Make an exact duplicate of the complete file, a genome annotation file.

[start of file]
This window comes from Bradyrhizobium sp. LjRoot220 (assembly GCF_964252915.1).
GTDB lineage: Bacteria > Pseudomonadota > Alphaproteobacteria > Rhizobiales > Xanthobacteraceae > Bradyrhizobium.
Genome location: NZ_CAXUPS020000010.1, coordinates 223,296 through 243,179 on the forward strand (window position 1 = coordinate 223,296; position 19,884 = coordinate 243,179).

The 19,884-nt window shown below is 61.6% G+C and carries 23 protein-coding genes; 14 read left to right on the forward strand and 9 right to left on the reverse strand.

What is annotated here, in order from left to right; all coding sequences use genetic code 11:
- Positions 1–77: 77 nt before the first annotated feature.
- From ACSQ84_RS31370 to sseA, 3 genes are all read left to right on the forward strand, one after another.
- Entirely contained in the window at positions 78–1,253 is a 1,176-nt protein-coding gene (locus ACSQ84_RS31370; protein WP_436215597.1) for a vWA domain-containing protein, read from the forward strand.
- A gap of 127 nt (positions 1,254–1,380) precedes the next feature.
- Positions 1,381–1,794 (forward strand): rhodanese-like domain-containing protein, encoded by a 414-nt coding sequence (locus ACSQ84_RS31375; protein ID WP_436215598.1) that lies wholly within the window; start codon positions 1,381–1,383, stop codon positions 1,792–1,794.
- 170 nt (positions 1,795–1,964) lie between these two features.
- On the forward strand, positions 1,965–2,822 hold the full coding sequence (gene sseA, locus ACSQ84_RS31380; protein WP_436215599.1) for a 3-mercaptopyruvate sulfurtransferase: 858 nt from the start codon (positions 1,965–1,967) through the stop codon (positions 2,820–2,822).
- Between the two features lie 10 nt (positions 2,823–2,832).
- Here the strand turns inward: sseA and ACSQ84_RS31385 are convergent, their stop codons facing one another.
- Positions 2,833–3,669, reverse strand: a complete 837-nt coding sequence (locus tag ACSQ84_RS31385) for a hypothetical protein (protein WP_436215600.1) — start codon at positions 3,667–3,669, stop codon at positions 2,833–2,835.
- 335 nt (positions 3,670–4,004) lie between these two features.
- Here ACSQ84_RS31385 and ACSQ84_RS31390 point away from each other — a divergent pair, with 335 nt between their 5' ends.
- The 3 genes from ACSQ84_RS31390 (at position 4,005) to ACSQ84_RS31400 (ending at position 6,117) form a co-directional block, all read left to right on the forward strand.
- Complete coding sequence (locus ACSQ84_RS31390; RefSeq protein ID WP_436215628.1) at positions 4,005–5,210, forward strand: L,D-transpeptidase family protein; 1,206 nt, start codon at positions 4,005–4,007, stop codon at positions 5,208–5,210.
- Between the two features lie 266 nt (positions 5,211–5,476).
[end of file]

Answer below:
This window comes from Bradyrhizobium sp. LjRoot220 (assembly GCF_964252915.1).
GTDB lineage: Bacteria > Pseudomonadota > Alphaproteobacteria > Rhizobiales > Xanthobacteraceae > Bradyrhizobium.
Genome location: NZ_CAXUPS020000010.1, coordinates 223,296 through 243,179 on the forward strand (window position 1 = coordinate 223,296; position 19,884 = coordinate 243,179).

The 19,884-nt window shown below is 61.6% G+C and carries 23 protein-coding genes; 14 read left to right on the forward strand and 9 right to left on the reverse strand.

What is annotated here, in order from left to right; all coding sequences use genetic code 11:
- Positions 1–77: 77 nt before the first annotated feature.
- From ACSQ84_RS31370 to sseA, 3 genes are all read left to right on the forward strand, one after another.
- Entirely contained in the window at positions 78–1,253 is a 1,176-nt protein-coding gene (locus ACSQ84_RS31370; protein WP_436215597.1) for a vWA domain-containing protein, read from the forward strand.
- A gap of 127 nt (positions 1,254–1,380) precedes the next feature.
- Positions 1,381–1,794 (forward strand): rhodanese-like domain-containing protein, encoded by a 414-nt coding sequence (locus ACSQ84_RS31375; protein ID WP_436215598.1) that lies wholly within the window; start codon positions 1,381–1,383, stop codon positions 1,792–1,794.
- 170 nt (positions 1,795–1,964) lie between these two features.
- On the forward strand, positions 1,965–2,822 hold the full coding sequence (gene sseA, locus ACSQ84_RS31380; protein WP_436215599.1) for a 3-mercaptopyruvate sulfurtransferase: 858 nt from the start codon (positions 1,965–1,967) through the stop codon (positions 2,820–2,822).
- Between the two features lie 10 nt (positions 2,823–2,832).
- Here the strand turns inward: sseA and ACSQ84_RS31385 are convergent, their stop codons facing one another.
- Positions 2,833–3,669, reverse strand: a complete 837-nt coding sequence (locus tag ACSQ84_RS31385) for a hypothetical protein (protein WP_436215600.1) — start codon at positions 3,667–3,669, stop codon at positions 2,833–2,835.
- 335 nt (positions 3,670–4,004) lie between these two features.
- Here ACSQ84_RS31385 and ACSQ84_RS31390 point away from each other — a divergent pair, with 335 nt between their 5' ends.
- The 3 genes from ACSQ84_RS31390 (at position 4,005) to ACSQ84_RS31400 (ending at position 6,117) form a co-directional block, all read left to right on the forward strand.
- Complete coding sequence (locus ACSQ84_RS31390; RefSeq protein ID WP_436215628.1) at positions 4,005–5,210, forward strand: L,D-transpeptidase family protein; 1,206 nt, start codon at positions 4,005–4,007, stop codon at positions 5,208–5,210.
- Between the two features lie 266 nt (positions 5,211–5,476).